As he slowly made his way back on the campaign trail, saying he was “grateful” to be alive, Fetterman (D) said Wednesday that the comment from the Republican foe, who hosted a medical advice reality show, had drawn the race to a new rhetorical bottom.
“I had a stroke. I lived through it,” Fetterman said in a statement. “I know politics can be nasty, but even then, I could never imagine making fun of someone for their health issues.”
In addition to that statement, Fetterman’s campaign on Wednesday also released a letter from more than 100 doctors in the state criticizing Oz for what they said is his history of “promoting unproven, ill-advised and sometimes potentially dangerous treatments.”
“As a television celebrity physician, Mehmet Oz demonstrates a shameful disregard for medical science and the well-being of his audience,” the doctors wrote in the letter.
Oz promoted dubious weight loss drugs and in the early days of the coronavirus pandemic suggested chloroquine and hydroxychloroquine as treatments for covid-19.
In a report released Wednesday, the House Select Subcommittee on the Coronavirus Crisis said White House officials and outside allies like Oz also pressured federal officials in 2020 to authorize hydroxychloroquine as a coronavirus treatment.
The latest clash between Fetterman and Oz comes as Democrats seek to maintain their slim grip on the Senate in midterm elections that have historically seen losses for the party that controls the White House. Oz narrowly won the GOP nomination thanks in part to his personal wealth and the support of former President Donald Trump.
The candidates have traded criticism in public statements and through social media. Fetterman’s team tried to portray Oz as a rich man from New Jersey; Team Oz portrays Fetterman as a soft-on-crime, city-of-sanctuary, supportive socialist.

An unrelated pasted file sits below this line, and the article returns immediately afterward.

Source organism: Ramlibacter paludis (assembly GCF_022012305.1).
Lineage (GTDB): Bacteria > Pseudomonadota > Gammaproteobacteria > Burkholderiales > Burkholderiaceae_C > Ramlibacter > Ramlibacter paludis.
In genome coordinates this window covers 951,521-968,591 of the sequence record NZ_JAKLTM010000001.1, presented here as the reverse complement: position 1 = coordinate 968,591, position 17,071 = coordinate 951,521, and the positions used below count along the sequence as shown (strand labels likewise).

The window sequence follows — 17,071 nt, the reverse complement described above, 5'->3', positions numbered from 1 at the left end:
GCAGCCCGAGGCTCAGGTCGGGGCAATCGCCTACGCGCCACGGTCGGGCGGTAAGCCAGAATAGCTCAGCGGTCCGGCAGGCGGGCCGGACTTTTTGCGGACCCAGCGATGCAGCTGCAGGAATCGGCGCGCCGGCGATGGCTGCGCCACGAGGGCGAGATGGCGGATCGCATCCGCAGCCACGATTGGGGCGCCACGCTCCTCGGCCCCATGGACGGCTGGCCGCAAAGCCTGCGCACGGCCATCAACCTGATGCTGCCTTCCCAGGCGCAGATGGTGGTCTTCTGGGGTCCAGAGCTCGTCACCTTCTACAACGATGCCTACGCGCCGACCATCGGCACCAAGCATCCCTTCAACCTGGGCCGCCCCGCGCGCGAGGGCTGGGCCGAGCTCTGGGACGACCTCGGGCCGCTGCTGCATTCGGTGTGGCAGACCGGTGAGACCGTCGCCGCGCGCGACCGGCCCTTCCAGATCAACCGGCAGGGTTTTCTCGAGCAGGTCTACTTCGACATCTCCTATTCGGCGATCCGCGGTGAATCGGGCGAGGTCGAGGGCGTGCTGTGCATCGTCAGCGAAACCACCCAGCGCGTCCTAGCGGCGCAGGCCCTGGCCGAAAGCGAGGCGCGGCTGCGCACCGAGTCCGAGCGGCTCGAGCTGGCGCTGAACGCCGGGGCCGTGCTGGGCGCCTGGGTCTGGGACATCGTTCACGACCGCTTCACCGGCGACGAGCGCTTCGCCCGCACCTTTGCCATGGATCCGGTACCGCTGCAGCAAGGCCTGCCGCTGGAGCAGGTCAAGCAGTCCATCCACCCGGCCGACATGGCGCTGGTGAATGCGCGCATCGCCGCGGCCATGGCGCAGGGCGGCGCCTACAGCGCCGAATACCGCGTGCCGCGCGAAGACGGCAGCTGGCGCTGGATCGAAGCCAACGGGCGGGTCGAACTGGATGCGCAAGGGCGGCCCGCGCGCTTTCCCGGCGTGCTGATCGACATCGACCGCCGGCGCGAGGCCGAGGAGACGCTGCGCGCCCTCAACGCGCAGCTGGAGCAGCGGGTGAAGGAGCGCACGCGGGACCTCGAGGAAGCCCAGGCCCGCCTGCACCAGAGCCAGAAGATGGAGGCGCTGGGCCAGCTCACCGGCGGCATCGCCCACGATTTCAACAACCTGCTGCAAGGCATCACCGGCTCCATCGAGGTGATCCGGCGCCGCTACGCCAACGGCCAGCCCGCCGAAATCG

The race memes sometimes make for unintentionally funny moments and help reinforce the sense that the momentum is with Fetterman. In April, Oz released a video of himself buying vegetables at a supermarket in an attempt to discuss inflation. “That’s $20 for crudite!” Oz said in the video.
The video later went viral after viewers noted that Oz said he shopped at “Wegner’s,” which doesn’t exist but sounds like a combination of Redner’s and Wegman’s supermarkets, and that most people would call what he collects , simple, like a vegetable tray.
The Oz campaign, in its criticism of Fetterman’s eating habits on Tuesday, has kept the issue alive for more than a week. Fetterman, meanwhile, took advantage, saying his campaign raised half a million dollars for the video, including $65,000 from a sticker saying, “Wegners: Let them eat Crudite.”
Fetterman also mocked Oz after the Daily Beast revealed he owned 10 properties instead of the two he publicly admitted.
Oz defended himself by saying he bought the houses with his own money — a blow to Fetterman, who relied on significant financial help from his family until he became lieutenant governor in 2019.
The two are vying for the seat held by Senator Patrick J. Toomey (R-Pa.), who retired at the end of his term.